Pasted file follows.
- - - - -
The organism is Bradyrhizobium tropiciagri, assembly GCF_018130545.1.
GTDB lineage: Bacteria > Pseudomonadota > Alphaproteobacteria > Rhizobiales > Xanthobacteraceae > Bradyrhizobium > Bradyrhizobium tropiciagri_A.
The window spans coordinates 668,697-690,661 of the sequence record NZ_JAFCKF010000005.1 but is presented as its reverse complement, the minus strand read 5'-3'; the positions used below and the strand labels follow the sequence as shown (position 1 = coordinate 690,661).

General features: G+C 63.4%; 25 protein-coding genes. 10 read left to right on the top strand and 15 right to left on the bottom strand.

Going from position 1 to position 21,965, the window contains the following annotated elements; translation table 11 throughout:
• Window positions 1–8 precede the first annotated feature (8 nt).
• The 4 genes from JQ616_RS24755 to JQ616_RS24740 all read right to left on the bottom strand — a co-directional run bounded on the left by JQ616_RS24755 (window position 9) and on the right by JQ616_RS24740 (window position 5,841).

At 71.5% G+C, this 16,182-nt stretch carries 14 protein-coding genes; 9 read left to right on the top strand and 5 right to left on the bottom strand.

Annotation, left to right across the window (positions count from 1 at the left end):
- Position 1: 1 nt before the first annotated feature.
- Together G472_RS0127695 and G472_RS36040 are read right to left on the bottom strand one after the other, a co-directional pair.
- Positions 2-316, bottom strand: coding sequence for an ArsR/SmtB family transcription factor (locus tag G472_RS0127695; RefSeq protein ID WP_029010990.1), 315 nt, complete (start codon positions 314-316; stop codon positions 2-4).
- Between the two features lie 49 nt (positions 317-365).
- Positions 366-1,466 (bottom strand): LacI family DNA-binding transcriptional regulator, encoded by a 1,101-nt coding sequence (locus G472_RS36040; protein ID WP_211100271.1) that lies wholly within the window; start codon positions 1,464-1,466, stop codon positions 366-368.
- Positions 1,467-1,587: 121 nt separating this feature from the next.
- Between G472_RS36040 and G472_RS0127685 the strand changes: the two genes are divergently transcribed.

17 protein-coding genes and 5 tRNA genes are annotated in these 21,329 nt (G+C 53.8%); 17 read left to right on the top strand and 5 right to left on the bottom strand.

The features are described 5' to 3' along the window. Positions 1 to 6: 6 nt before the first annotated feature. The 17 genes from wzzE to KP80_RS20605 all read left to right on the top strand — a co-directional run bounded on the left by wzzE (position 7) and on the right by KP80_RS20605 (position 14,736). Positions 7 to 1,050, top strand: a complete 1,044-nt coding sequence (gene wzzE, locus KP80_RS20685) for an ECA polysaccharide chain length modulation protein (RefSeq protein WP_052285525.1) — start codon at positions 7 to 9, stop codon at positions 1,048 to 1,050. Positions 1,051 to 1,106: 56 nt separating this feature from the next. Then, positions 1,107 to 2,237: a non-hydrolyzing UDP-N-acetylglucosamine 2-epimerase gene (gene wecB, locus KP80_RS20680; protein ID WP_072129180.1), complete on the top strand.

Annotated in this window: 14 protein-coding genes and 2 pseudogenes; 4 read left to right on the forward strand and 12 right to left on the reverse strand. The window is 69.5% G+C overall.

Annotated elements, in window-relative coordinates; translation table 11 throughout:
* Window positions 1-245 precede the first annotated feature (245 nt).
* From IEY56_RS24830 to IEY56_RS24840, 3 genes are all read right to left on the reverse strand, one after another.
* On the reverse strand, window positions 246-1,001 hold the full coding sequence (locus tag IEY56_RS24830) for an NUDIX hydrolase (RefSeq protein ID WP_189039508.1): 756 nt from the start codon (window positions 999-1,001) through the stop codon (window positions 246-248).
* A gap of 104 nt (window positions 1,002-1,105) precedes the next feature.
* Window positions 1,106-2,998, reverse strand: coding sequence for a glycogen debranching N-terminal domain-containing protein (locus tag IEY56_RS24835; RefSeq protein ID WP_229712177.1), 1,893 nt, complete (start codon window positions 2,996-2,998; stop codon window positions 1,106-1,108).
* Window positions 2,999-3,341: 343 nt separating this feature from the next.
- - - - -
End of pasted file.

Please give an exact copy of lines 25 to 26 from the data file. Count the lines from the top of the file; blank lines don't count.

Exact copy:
* Window positions 1,106-2,998, reverse strand: coding sequence for a glycogen debranching N-terminal domain-containing protein (locus tag IEY56_RS24835; RefSeq protein ID WP_229712177.1), 1,893 nt, complete (start codon window positions 2,996-2,998; stop codon window positions 1,106-1,108).
* Window positions 2,999-3,341: 343 nt separating this feature from the next.